By Trey Williams
The East Tennessee State football team’s comeback victory against Mercer on Saturday clinched the first outright conference title for the Buccaneers since John Robert Bell’s squad won the Ohio Valley Conference with a 6-0-1 record in 1969.
Of course, that team is best known for capping the season by sacking Terry Bradshaw 12 times en route to a 34-14 upset of Louisiana Tech in the Grantland Rice Bowl in Baton Rouge.
Greeneville alum Doug Linebarger, a senior All-American linebacker, had two sacks and an interception, and ends Willie Bush and Ronnie Mendheim repeatedly sacked and pressured Bradshaw.
In fact, Bush sacked Bradshaw for a 13-yard loss on Tech’s first play from scrimmage. Two plays later, Mendheim sacked him and Bush recovered a Bradshaw fumble at the Louisiana Tech 17.
“We were just on him like you just couldn’t believe,” Bush said half a century later. “That first play, Ronnie Mendheim – oh, he was out of his head that day. He was a character.”
The Bulldogs were two-touchdown favorites, which was understandable. Tech was the defending Rice Bowl champion (33-13 over Akron) and Bradshaw was not only the reigning Rice Bowl MVP, he was six weeks away from being selected by the Pittsburgh Steelers with the first overall pick in the NFL Draft. Bradshaw would quarterback the Steelers to four Super Bowl victories and was twice named the Super Bowl MVP.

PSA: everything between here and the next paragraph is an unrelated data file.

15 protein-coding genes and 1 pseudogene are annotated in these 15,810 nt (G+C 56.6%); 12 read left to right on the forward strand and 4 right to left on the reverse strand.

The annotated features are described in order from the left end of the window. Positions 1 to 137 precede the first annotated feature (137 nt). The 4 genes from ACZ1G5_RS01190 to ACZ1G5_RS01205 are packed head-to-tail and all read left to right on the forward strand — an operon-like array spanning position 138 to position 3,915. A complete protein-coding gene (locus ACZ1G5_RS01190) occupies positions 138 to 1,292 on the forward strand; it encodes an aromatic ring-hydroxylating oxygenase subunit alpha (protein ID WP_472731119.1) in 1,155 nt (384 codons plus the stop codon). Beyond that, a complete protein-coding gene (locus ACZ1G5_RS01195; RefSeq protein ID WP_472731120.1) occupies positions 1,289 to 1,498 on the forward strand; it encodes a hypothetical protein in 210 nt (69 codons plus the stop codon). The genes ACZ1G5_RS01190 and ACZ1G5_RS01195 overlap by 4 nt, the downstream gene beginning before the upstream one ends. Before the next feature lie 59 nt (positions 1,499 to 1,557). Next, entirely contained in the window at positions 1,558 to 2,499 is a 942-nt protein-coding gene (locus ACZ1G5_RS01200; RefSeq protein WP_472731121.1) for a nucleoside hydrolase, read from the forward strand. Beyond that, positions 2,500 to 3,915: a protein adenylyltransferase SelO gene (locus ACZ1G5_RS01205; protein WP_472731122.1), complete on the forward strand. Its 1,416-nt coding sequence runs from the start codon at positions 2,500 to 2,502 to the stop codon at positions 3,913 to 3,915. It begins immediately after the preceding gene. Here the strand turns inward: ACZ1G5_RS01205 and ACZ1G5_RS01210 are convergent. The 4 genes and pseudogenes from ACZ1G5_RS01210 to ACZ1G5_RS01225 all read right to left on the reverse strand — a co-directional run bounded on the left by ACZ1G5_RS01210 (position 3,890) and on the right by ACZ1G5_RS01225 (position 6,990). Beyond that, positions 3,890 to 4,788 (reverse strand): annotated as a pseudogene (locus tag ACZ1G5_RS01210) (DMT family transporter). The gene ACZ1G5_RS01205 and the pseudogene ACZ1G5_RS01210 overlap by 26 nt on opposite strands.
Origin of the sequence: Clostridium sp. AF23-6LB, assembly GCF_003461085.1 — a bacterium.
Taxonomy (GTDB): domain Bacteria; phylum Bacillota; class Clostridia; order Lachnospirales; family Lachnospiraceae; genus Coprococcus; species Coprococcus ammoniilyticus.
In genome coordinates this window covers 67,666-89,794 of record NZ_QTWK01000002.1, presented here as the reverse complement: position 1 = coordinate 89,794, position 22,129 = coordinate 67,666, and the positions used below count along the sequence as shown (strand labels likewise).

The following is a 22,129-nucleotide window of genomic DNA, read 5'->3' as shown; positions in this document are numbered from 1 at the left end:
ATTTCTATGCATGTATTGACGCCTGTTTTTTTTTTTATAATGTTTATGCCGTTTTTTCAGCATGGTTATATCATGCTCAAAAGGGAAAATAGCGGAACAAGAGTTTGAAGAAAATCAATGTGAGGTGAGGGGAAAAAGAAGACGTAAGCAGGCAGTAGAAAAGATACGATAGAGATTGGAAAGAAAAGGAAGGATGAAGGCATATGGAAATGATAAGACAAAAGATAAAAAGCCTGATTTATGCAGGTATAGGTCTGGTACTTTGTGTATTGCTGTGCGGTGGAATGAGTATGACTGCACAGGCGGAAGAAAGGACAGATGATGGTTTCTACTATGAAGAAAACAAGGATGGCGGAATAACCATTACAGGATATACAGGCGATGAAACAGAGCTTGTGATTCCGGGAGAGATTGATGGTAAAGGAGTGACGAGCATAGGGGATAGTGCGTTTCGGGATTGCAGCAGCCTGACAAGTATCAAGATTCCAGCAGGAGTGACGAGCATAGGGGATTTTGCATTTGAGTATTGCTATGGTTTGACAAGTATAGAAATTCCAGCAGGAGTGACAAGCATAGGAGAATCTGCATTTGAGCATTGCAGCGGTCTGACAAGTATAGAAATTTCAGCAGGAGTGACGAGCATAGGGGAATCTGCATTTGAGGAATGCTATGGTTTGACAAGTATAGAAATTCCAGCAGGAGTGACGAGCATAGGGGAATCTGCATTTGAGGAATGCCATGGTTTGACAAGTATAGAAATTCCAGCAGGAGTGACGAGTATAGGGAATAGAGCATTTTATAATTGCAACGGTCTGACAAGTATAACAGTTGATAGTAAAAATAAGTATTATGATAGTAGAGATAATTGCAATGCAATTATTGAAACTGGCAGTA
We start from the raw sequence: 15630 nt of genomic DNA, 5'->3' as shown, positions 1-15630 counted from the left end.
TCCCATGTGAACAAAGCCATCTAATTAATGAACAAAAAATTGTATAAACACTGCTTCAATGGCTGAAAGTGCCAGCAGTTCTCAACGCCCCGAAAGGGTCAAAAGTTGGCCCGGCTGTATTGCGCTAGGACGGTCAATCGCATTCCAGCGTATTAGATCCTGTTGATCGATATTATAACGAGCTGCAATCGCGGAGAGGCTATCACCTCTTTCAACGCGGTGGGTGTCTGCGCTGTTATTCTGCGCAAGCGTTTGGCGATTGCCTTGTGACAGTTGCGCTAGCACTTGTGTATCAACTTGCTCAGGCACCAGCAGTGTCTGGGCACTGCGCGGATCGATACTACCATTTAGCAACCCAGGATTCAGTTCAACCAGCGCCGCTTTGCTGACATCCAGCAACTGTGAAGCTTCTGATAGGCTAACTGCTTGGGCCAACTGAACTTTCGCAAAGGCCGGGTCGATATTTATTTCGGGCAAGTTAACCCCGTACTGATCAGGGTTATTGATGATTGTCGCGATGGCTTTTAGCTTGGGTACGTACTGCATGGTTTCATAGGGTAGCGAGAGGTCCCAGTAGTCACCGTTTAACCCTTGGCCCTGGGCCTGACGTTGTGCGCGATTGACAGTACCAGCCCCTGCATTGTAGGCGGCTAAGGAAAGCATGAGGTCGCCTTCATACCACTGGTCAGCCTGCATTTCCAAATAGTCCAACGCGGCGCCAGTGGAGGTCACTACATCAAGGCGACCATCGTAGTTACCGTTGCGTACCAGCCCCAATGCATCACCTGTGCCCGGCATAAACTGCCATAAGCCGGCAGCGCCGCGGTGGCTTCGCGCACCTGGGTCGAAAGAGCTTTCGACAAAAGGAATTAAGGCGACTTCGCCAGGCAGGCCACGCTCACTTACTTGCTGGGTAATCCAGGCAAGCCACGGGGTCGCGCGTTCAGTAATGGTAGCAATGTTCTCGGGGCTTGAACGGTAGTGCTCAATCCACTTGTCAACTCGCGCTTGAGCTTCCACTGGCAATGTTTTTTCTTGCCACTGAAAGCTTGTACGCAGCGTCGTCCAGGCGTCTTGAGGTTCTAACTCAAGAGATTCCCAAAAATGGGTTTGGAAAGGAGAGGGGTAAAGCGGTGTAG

And the sixth annual bowl was being played for the first time in Baton Rouge, where a large crowd essentially made it a home game for the 6-foot-3, 220-pound, strong-armed Shreveport native.
As for ETSU, as 9-0-1 teams go, it was rather underwhelming. The Bucs opened the season by scoring 11 points in the final five-plus minutes to defeat Appalachian State, 18-16, at home. It was the first of six one-score victories in ‘69.
ETSU concluded the regular season with narrow victories against Middle Tennessee (27-21) and Austin Peay (14-12), which recorded respective next-to-last and last-place finishes in the OVC.
The Bucs’ tie came against Murray State (10-10) on a rainy October 25th in Johnson City, dropping them from No. 7 to No. 10 in the Top 25. From there, ETSU would drop all the way to No. 20 despite finishing the regular season with wins against Morehead State, Middle Tennessee and Austin Peay.
But the Bucs defense was formidable. It held No. 4 Eastern Kentucky (7-0), Western Kentucky (16-7) and Tennessee Tech (30-7) to a combined 14 points, and those teams accounted for second place and a third-place tie in the final OVC standings.
Linebarger said the defense had excellent coaches. First-year coordinator Franklin Brooks had played guard at Georgia Tech in the early ‘50s when Bell was on Bobby Dodd’s staff. Secondary coach Buddy Bennett – the defensive backs were known as “Buddy’s Bandits” – was later Bill Battle’s first secondary coach at Tennessee, where Tim Priest and Bobby Majors helped the Volunteers intercept 36 passes that season.